Dr. Maura Quinlan, obstetrician and gynecologist at Northwestern Medicine, said the best kind of contraception for any woman is the one she will use.

“If I talk about IUDs, there are women who say ‘I just can’t do it because it weirds me out to think about something in my uterus’ then I say ‘great, let’s talk about another method.’ So be honest with yourself and consider what you will most likely use,” she told Healthline.

While your doctor will help you figure out what is safest for you, Quinlan said be open about your medical history and current conditions. For instance, while many women can use annual rings, she said there are a few who are not good candidates.

“Because they have estrogen and progesterone women shouldn’t use them if they have any contraindication to estrogen like history with blood clots, migraines with aura—a migraine where they see visual changes before the onset of head pain. So, it’s important to double-check with providers to make sure there’s nothing that would not make it unsafe,” she said.

After safety concerns are addressed, White suggests asking yourself the following questions to help narrow down your choices:

  • Do I want to see monthly bleeding or would I rather skip bleeding altogether?
  • Am I okay with spotting in between my periods or would that be a nightmare?
  • Do I need birth control to help with menstrual cramps or acne?
  • Do I need to keep my birth control private from my partner, parents, or roommates?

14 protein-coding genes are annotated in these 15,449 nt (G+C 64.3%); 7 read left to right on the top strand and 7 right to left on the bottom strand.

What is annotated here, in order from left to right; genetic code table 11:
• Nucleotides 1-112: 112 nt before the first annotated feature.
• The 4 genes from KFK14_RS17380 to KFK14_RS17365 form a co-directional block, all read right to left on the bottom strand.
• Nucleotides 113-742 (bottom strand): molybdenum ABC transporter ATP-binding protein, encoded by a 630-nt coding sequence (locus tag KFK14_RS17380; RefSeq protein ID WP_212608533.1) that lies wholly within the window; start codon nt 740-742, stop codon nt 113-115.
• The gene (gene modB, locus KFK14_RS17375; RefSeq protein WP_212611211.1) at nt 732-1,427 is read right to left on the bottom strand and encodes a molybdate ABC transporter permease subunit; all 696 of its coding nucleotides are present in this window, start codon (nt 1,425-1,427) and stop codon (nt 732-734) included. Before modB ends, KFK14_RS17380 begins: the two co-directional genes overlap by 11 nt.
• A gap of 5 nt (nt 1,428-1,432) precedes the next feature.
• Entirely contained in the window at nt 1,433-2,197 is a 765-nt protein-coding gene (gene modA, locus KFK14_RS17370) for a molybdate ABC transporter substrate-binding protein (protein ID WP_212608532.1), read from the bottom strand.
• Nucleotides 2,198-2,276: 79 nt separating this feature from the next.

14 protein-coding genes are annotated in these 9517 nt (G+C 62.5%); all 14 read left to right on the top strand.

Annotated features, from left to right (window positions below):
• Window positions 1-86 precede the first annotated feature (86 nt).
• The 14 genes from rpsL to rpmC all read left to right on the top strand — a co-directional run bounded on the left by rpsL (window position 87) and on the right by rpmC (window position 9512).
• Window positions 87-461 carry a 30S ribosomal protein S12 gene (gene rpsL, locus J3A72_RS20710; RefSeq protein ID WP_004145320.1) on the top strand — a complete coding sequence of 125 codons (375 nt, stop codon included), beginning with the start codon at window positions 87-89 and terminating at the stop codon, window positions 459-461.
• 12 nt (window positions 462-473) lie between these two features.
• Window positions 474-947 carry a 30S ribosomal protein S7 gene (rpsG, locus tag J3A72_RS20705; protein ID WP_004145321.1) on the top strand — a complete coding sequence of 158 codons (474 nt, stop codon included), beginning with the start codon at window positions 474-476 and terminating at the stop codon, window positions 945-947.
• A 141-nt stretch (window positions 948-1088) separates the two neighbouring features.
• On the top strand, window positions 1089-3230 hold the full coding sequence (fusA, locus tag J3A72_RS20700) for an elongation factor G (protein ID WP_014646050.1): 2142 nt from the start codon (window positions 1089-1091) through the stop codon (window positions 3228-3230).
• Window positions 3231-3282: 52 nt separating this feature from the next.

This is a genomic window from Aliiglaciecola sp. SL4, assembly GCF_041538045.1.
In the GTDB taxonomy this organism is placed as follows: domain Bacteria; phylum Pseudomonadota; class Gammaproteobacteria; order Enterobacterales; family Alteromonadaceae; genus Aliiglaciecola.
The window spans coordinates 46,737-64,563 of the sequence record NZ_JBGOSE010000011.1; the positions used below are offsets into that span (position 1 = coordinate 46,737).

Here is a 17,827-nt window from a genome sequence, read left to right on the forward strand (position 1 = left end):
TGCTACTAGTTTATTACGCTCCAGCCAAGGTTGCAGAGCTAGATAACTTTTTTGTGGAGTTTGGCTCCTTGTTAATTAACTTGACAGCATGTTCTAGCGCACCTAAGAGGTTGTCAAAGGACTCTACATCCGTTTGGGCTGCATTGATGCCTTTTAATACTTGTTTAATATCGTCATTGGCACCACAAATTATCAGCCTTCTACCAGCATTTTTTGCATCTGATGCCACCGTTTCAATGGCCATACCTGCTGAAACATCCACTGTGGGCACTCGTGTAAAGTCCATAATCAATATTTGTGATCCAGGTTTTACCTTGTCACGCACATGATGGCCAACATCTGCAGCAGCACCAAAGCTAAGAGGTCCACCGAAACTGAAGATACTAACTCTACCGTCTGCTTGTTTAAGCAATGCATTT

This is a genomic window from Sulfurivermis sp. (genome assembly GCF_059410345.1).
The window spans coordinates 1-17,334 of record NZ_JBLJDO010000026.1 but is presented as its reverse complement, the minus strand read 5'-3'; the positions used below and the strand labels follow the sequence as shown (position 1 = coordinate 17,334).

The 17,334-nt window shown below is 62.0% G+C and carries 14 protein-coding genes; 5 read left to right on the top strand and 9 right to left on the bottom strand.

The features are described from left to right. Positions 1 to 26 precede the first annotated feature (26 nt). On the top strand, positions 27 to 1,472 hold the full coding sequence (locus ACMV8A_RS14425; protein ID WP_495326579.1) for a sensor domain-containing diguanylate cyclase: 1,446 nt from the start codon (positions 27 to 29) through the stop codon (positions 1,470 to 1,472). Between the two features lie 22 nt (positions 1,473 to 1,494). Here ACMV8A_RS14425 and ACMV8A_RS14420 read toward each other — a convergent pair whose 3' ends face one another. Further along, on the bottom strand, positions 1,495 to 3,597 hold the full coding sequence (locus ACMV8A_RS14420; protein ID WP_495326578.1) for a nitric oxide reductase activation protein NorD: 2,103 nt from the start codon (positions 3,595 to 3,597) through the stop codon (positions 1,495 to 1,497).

• Do I need the most effective method?
  • Do I want birth control that I only have to use when I’m having sex with a sperm-producing partner or do I want a method where I can “set it and forget it”?
  • Do I want a method that can also reduce my risk of STIs?
  • Do I want my fertility to come back immediately after I stop using it?

Additionally, Quinlan notes your religion may also play a part in your choice.

“Scientifically we say a pregnancy hasn’t started until it’s implanted in the uterus and growing, but if your religious tradition says life began when that sperm and egg get together then that person of that religious tradition wouldn’t support using plan B,” she said. “[In this case,] I’d say ‘let’s think about what contraception fits with that.’”

Cummings said to ask your doctor lots of questions and allow yourself to try different methods until you find a good fit.

“You don’t have to settle. There’s lots of options out there,” said Cummings. “There’s kind of nothing more crucial in life than what birth control you’re on because it dictates so much of how your time is used, how you feel, and how comfortable you feel enjoying your relationship.”